Medlem:myxdecemberxstar
Titel:9 Highland Road: Sane Living for the Mentally Ill
Författare:Michael Winerip
Info:Vintage (1995), Paperback, 464 pages
Samlingar:Ditt bibliotek
Betyg:**
Taggar:mental illness

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9 Highland Road: Sane Living for the Mentally Ill av Michael Winerip

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Before reading this stunning book, I never even considered the idea of group homes being a solution for living conditions in the mentally ill community. The fact that they are cost-effective, benign to the neighbors, and can even help a mentally ill person permanently ease out of the system should convince anyone more group homes for the mentally ill should exist. Let's hope this is the new paradigm for the mentally ill in the 21st century. ( )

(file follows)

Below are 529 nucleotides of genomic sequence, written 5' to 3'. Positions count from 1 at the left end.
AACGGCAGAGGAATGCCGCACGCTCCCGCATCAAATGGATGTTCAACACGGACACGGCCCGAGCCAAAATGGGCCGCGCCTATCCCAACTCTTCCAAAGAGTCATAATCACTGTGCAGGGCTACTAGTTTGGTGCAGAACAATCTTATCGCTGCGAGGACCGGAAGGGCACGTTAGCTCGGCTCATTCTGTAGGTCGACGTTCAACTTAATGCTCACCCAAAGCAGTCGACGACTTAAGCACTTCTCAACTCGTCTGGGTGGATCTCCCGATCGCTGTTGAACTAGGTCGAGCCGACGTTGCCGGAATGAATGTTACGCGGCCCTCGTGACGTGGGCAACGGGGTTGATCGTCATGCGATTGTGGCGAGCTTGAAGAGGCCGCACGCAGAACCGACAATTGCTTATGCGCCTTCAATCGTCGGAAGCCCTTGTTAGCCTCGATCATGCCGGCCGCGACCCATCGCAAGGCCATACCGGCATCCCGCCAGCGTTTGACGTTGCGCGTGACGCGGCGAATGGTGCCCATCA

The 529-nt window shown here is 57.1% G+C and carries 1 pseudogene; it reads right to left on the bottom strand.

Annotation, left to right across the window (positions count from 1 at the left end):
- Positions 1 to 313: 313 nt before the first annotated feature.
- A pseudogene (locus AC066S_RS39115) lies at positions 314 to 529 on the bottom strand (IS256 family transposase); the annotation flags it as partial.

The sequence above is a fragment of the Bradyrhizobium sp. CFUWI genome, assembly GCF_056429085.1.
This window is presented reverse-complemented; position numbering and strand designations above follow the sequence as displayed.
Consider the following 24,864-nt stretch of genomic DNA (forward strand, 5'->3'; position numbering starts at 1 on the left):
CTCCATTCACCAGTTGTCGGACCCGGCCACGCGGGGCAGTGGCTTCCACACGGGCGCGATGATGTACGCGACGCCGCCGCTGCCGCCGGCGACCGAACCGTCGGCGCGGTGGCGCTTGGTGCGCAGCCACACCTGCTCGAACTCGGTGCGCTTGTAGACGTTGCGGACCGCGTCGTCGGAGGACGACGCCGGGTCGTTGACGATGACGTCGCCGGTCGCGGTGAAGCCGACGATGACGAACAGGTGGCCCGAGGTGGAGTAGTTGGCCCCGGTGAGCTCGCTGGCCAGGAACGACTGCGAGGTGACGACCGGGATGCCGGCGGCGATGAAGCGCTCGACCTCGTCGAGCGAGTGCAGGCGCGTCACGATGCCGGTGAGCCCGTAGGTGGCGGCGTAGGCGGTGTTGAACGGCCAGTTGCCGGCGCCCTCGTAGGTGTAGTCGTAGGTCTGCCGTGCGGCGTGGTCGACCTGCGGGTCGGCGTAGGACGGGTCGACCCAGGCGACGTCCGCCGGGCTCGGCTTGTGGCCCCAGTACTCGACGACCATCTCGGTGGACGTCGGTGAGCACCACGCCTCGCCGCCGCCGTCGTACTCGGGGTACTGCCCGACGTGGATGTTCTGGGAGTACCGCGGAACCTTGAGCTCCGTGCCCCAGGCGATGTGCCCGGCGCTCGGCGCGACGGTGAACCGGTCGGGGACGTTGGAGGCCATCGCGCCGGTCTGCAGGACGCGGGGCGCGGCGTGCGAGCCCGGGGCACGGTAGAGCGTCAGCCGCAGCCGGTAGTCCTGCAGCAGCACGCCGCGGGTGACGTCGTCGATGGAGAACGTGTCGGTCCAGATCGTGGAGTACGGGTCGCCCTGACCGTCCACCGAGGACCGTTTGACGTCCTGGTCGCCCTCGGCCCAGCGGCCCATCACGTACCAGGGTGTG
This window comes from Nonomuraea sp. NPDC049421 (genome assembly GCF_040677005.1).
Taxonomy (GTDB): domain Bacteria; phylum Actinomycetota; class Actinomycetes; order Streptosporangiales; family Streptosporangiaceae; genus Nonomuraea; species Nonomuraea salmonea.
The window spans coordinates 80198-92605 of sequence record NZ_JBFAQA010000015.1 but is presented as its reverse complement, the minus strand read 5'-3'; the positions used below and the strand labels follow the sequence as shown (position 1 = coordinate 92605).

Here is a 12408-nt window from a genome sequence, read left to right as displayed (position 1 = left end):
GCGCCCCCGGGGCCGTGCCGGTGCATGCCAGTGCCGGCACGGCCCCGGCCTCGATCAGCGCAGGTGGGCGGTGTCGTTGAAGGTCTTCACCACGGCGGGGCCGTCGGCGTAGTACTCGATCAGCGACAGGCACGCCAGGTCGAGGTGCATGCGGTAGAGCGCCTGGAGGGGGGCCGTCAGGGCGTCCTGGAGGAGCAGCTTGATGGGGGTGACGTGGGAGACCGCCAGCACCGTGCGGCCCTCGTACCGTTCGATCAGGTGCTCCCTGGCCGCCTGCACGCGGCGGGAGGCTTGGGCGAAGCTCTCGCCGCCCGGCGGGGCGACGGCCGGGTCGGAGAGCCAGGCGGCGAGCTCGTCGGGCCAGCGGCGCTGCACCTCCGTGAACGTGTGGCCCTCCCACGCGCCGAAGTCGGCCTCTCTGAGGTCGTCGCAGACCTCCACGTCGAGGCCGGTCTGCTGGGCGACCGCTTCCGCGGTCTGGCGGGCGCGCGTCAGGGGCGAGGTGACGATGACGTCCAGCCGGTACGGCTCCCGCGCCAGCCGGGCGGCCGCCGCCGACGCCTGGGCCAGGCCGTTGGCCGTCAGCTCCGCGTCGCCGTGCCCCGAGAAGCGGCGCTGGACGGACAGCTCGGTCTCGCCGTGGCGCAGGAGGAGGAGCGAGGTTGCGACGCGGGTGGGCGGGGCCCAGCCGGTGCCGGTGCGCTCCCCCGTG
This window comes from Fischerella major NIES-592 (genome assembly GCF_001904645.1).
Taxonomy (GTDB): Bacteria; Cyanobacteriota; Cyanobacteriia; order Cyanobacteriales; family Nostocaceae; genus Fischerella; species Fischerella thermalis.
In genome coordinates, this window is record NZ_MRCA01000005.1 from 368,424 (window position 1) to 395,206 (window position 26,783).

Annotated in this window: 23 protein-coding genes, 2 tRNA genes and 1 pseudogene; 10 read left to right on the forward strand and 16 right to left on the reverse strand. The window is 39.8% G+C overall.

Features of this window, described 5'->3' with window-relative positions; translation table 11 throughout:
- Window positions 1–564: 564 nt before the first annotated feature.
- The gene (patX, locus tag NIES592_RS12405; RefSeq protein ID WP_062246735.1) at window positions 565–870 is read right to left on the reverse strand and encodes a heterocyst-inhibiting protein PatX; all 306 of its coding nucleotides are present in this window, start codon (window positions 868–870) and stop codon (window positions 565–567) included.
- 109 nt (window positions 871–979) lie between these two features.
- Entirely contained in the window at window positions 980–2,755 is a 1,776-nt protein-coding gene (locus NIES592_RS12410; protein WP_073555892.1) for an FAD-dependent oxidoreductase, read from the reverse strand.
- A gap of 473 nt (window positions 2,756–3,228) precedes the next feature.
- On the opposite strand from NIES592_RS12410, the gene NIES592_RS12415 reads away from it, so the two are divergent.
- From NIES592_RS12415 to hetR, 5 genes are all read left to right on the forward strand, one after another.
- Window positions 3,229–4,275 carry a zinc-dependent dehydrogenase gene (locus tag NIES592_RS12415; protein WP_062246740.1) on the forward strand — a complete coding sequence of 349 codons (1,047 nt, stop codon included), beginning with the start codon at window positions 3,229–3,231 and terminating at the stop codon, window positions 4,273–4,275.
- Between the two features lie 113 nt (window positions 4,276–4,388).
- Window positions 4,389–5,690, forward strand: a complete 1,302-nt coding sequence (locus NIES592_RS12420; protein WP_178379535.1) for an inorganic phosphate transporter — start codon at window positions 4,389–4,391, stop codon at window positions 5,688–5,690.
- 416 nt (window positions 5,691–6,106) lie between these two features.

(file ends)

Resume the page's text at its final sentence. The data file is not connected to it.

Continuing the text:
stacy_chambers | Aug 22, 2013 |
This book changed my mind about mental health group homes. I'd always thought I'd protest if one opened near me. This book, by a New York Times reporter who spent several years researching, describes the process to get it opened, against organized opposition by neighbors and double crossing politicians. Finally the first residents move in. Then the book follows the lives of several patients who live there. Some get better, some worse, some stay the same. The staff who live on site know their clients better than hospital staff who have more patients or patients they don't see as often, and can assess how they're doing on medication and when they might need hospitalization. Patients can ask for voluntary hospitalization when they know they need it.

He makes a convincing case that for many patients such houses are a better treatment option than hospitalization, at a much lower cost, and that they are good neighbors. Many of the people who fought hard to keep it out of their Long Island neighborhood end up supporting it. Other neighbors have no idea it's a group home for people with mental problems.